Index of the Disappeared, my long term collaboration with Mariam Ghani active since 2004, is rooted in notion of archiving around absence and erasure. In the weeks and months after 9/11, we were confronted daily with missing flyers and commemorative tributes all over New York City to those who lost their lives in the attack. As time went on, developments such as the Patriot Act, the institutionalization of American exceptionalism, and a rise in Islamophobia began to crystallize. This happened in conjunction with my own experience of hearing in parallel about disappearances of people within our community. Arabs, Muslims, South Asians, the lawyers and activists who were supporting them, and neighboring communities being detained, profiled, interrogated, deported, and in some cases permanently disappeared through death via neglect in detention and holding facilities. Of course, these threats of erasure continue in our current political environment with the resurgence of a much more aggressive ICE presence and mass deportations in immigrant neighborhoods throughout the country.
How do we see the Disappeared, Index of the Disappeared [Chitra Ganesh + Mariam Ghani], 2004. window installation and video, dimensions variable, White Box, New York
We realized that there was a story around 9/11 that was absent from the official record, erasures which we felt urgently needed to be probed and explored via our art practice. Bodies were being obscured from public view – physically disappeared via unlawful detentions, special registration, surveillance and mass deportation, and then disappeared once again in the language of the law, through practices like redaction.
Just Off the Bagram Road, from AfterLives of Blacksites, 28 x 42 inches, 2016. Index of the Disappeared [Chitra Ganesh + Mariam Ghani]
Aerial view of area off the road to Bagram, just before the plain that lies before the airbase and prison, juxtaposed with redactions from sections of the 2014 SSCI “Torture Report” referring to CIA detention operations in Afghanistan, and a diagram of the Tor Jail taken from an Amnesty International report and based on the testimony of former prisoners. The exact location of the Tor Jail is still unknown (and the building itself has reportedly been demolished) but most agree that it was just outside Bagram. Newly declassified documents are more likely to be redacted in white than black, as the government believes it is more difficult to extract the redacted information from the document using predictive algorithms when redactions are white on white.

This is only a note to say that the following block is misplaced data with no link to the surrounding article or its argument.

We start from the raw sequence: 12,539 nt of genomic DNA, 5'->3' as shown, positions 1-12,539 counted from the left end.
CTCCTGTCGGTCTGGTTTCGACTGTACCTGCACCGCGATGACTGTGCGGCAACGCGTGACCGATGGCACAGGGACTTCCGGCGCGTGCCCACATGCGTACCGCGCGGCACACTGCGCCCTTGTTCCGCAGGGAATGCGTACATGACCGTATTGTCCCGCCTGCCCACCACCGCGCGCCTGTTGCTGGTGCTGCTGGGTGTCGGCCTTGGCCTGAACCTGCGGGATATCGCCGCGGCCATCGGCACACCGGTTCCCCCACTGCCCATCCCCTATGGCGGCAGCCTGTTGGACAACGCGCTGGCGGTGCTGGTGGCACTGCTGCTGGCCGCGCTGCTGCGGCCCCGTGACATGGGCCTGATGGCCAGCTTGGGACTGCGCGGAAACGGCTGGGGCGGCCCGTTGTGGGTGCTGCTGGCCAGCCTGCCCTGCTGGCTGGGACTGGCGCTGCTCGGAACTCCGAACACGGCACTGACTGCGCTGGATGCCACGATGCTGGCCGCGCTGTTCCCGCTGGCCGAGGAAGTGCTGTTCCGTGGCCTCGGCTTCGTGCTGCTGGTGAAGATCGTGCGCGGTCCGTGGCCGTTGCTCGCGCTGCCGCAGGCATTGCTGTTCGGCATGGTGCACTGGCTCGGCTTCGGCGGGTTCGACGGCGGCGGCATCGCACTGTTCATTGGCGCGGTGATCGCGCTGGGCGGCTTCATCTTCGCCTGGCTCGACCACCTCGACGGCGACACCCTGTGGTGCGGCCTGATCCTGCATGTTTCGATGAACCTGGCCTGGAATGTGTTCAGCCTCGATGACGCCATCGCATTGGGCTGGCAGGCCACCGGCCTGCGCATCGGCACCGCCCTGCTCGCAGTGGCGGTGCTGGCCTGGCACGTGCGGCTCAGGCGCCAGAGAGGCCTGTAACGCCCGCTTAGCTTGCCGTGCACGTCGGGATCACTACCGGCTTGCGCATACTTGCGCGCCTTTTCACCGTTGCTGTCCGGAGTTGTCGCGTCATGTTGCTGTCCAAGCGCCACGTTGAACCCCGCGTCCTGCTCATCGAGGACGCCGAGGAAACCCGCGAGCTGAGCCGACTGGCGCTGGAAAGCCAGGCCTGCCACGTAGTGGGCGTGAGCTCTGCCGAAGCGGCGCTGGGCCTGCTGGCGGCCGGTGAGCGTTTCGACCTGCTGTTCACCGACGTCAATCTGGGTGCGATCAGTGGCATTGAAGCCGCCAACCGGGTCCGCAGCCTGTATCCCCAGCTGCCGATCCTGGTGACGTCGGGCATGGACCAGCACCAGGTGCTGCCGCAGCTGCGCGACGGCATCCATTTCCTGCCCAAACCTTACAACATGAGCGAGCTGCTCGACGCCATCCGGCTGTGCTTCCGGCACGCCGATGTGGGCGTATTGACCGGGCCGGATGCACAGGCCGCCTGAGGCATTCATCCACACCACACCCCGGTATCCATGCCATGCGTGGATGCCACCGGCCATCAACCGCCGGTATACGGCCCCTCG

It is through fragments of conversations and the prisoners’ voices that allowed the architectural plan seen above to surface. It was visualized not from blueprints, or legal documents, but through the call and response communication between prisoners who listened for the number and distance of voices within absolute darkness and constant solitary confinement. So my interest in archives comes from rendering visible what remains missing, unknown, untold. I am interested in centering characters, moments, and narrative arcs that are consistently relegated to the margins. This is part of what makes the work that the South Asian American Digital Archive does, and the repository of images and documents it has accumulated over the last several years such a valuable resource for artists like myself and the other Fellows who are exploring and responding to SAADA’s fragments and bodies of information via their own artistic practice.

Ok, for my last question, do you have any advice for younger artists just starting out?

Live within your means, go as deep as you can when you are making your work, and know that there are numerous structural, historical and market based forces that converge to create an artist’s position in the world. Chances are, the challenges, struggles, and questions you wrestle with all have a precedent. Read about other artists’ lives and study the evolution of their work. Try to stay in conversation with like-minded peers and colleagues that can both support and challenge you. Have intergenerational conversations, and friends who work outside of the arts. Something it took me a long time to understand was that certain roadblocks and tensions I experienced were not about me, but were structural. Know there is a precarity and balancing act inherent to most artists’ lives no matter how smooth or easy it may look from the outside. Think of making art like a long distance runner, and let your work unfold at its own pace.
Jaret Vadera is an interdisciplinary artist and cultural producer who lives and works between New York, Toronto, and India. Through his work, Vadera explores how different social, technological, and cognitive processes shape and control the ways that we see the worlds around and within us.